ADOT is facing a budget reduction from 2.6 billion to 1.9 billion. As part of dealing with that, the engineering staff was asked to prepare three different plans, one maximizing new development, one maximizing maintenance, and another serving as a compromise. The road projects considered are various highway corridors and connections, highway on ramps, bridge work, and so forth.
1.9 billion sounds like a lot of money, but ADOT, like state transportation departments across the country, has worked year after year to expand the road network, and in doing so has created a serious maintenance obligation. Being able to do new development in the next five years amounts to neglecting maintenance in the hopes that there is a surplus later to catch it up.
The meeting started with a presentation as a sort of report by the chief engineer, with pretty graphs of funds allocation, maps of projects, and background on the projects. The two projects being carried forward are ones that primarily have money coming from external sources. Then the board talked about things amongst themselves for the benefit of the audience.
Arizona is a rare state that does not fund road projects with gas taxes. Reportedly, each cent of gas tax would give them another 30 million dollars a year. I strongly suspect that you could make some friends in ADOT if you become a major advocate for the gas tax.
Here are some quotes from the 5 Year Plan meeting:
We really do want comments – we’d like you to encourage your friends to file formal comments – Scott, the lead traffic engineer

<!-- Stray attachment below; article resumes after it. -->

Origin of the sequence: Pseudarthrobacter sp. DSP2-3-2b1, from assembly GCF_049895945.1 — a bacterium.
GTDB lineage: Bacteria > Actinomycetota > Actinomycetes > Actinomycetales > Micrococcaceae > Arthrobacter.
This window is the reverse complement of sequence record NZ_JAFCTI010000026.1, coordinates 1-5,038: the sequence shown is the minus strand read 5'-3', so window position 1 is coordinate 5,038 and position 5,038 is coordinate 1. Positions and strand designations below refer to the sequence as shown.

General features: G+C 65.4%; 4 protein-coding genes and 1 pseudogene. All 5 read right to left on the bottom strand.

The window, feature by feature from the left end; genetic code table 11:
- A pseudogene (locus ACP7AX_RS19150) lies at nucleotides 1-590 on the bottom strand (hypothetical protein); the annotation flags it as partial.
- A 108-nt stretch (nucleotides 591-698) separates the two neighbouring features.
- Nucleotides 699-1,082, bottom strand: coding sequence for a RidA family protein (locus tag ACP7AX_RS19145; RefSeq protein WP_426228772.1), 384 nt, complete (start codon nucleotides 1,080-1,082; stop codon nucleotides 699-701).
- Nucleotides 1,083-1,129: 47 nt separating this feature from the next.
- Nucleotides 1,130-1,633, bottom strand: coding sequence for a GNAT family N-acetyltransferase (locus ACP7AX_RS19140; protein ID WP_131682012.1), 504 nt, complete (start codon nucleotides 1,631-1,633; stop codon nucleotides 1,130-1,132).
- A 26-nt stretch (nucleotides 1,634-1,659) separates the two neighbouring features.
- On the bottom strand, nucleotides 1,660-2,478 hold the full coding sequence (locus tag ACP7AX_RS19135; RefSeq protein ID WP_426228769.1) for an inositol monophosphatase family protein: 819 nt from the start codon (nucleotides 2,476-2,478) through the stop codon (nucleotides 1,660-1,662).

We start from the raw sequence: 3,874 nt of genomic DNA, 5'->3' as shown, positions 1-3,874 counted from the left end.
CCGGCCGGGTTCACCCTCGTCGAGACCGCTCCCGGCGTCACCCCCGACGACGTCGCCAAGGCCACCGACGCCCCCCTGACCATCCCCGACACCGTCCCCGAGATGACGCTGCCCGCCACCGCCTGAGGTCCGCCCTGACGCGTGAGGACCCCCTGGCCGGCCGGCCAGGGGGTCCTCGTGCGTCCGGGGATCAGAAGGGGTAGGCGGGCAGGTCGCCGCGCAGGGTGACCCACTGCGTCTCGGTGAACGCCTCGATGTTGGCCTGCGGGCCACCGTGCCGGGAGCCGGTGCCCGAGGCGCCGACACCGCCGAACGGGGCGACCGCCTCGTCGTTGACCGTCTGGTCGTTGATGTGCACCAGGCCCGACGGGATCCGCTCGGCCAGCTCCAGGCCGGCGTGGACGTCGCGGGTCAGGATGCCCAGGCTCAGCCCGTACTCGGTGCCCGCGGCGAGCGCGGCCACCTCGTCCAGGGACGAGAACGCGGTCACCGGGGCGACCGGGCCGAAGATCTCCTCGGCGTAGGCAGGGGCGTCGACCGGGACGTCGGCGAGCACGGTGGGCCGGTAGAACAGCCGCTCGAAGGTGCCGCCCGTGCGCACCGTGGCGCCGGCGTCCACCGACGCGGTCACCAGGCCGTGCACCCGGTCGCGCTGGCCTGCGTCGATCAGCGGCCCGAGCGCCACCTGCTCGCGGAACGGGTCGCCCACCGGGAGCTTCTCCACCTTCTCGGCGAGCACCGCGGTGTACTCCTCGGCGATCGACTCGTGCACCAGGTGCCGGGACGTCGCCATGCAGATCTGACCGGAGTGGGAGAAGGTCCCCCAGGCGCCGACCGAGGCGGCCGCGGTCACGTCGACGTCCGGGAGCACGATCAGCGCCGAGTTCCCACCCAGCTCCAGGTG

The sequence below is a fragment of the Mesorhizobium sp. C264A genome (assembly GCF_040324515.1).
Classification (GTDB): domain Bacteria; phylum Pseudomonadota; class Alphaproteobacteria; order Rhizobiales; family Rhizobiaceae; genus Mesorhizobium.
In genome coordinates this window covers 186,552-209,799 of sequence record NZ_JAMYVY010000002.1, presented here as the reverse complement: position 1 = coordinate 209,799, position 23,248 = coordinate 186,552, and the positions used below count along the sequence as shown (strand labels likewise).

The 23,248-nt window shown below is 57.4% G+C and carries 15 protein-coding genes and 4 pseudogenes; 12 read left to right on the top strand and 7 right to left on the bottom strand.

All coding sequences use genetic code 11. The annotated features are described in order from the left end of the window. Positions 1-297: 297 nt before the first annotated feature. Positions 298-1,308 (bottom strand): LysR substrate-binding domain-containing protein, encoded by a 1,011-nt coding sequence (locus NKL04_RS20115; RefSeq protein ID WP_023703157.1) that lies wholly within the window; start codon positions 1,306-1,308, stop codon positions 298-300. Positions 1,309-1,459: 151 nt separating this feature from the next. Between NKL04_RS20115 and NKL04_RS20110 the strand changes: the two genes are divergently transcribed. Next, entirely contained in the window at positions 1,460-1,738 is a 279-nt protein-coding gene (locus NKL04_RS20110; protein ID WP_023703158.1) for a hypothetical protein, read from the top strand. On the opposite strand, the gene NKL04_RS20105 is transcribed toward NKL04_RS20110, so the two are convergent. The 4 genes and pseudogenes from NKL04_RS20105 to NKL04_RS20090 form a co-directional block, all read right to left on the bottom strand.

Thank you all for being respectful concerning the budget shortfall when making comments.
In the past, 76% [of the budget] was spent on expansion.
Approximately 600 comments were filed. 300 of them spoke in support of alternate transportation. 300 spoke in support of Plan A, B, or C.
Your input is very import to us and does affect how transportation funds are spent. – Chairman Victor Flores. [This was spoken very earnestly, almost as a plea, as if the audience possessed a voice of reason that would spare him from a consuming madness.]
A lot of these organizations want to be at the table but in my opinion, they need to take the lead. We’re viewed skeptically. – Council Member Joe La Rue [I knew it!]
ADOT cannot make these decisions alone. Economic development is a wise place to put money. – Board Member John S Halikowski
Individual contribution [to roadways] comes to about $288 a year. – Board Member Joe La Rue.
People who spoke here today – you’ve got to get fired up! – Joe La Rue
That’s it for the direct quotes.
I think I learned a lot about how politics works today, and the stereotype is wrong. The more people I meet working in the city, state, and in organizations like MAG, the more I realize that these guys are trying really, really hard to do a good job, and they want help and friends as badly as we do.
Then, a reporter from KVOA snuck up to the front row and asked for an interview, so, hey, maybe I’m on TV in Tucson.
I’d like to make the Flagstaff meeting on May 10 as well. It seems fitting that I would go to Tucson to talk about Tempe and then go to Flagstaff to talk about Tucson. I want to stand up for my three minutes and tell the ADOT board and engineers about how my friends and I rode our bikes all over southern Arizona over and over again, and then went to France to do a long distance ride with people from all over the country. I want to thank them for re-paving Mission road, and tell them how, prior to that, we had decided that it was maintained by the Beirut Road Department, and they would teaspoon asphalt into the craters every day after using it for shelling practice. Arizona is also full of wonderful roads with great shoulders. It seems fitting that since I got to know them a lot better, they should get to know some of their friends from TBAG a lot better. TBAG, and people on bikes in Arizona aren’t just me, though. If you’d like to join me in thanking the people working for us and make some friends, please go to http://www.biketempe.org/join-us/update-your-tbag-contact-info/ and get registered for advocacy alerts.